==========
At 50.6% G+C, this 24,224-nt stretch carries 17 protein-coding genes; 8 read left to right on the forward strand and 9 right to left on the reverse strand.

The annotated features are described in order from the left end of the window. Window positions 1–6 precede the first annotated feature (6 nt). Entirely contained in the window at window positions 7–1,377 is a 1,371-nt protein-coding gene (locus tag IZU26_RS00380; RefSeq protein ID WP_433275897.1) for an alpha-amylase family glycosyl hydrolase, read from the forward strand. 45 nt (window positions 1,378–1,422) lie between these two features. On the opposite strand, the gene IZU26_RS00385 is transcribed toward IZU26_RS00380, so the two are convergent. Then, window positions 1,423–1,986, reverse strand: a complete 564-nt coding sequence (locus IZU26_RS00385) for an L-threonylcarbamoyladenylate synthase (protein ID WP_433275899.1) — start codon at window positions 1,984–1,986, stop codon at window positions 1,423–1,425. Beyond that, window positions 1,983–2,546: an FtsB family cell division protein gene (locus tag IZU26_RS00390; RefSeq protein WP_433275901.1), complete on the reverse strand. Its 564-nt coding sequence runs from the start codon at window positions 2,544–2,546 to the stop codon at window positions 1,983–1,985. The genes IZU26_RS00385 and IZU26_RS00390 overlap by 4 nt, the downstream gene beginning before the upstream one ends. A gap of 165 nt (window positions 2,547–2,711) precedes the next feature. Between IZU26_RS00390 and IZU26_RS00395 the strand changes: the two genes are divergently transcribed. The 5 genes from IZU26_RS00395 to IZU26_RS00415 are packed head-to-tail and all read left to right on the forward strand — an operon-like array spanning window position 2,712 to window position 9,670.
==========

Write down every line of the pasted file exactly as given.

At 50.6% G+C, this 24,224-nt stretch carries 17 protein-coding genes; 8 read left to right on the forward strand and 9 right to left on the reverse strand.

The annotated features are described in order from the left end of the window. Window positions 1–6 precede the first annotated feature (6 nt). Entirely contained in the window at window positions 7–1,377 is a 1,371-nt protein-coding gene (locus tag IZU26_RS00380; RefSeq protein ID WP_433275897.1) for an alpha-amylase family glycosyl hydrolase, read from the forward strand. 45 nt (window positions 1,378–1,422) lie between these two features. On the opposite strand, the gene IZU26_RS00385 is transcribed toward IZU26_RS00380, so the two are convergent. Then, window positions 1,423–1,986, reverse strand: a complete 564-nt coding sequence (locus IZU26_RS00385) for an L-threonylcarbamoyladenylate synthase (protein ID WP_433275899.1) — start codon at window positions 1,984–1,986, stop codon at window positions 1,423–1,425. Beyond that, window positions 1,983–2,546: an FtsB family cell division protein gene (locus tag IZU26_RS00390; RefSeq protein WP_433275901.1), complete on the reverse strand. Its 564-nt coding sequence runs from the start codon at window positions 2,544–2,546 to the stop codon at window positions 1,983–1,985. The genes IZU26_RS00385 and IZU26_RS00390 overlap by 4 nt, the downstream gene beginning before the upstream one ends. A gap of 165 nt (window positions 2,547–2,711) precedes the next feature. Between IZU26_RS00390 and IZU26_RS00395 the strand changes: the two genes are divergently transcribed. The 5 genes from IZU26_RS00395 to IZU26_RS00415 are packed head-to-tail and all read left to right on the forward strand — an operon-like array spanning window position 2,712 to window position 9,670.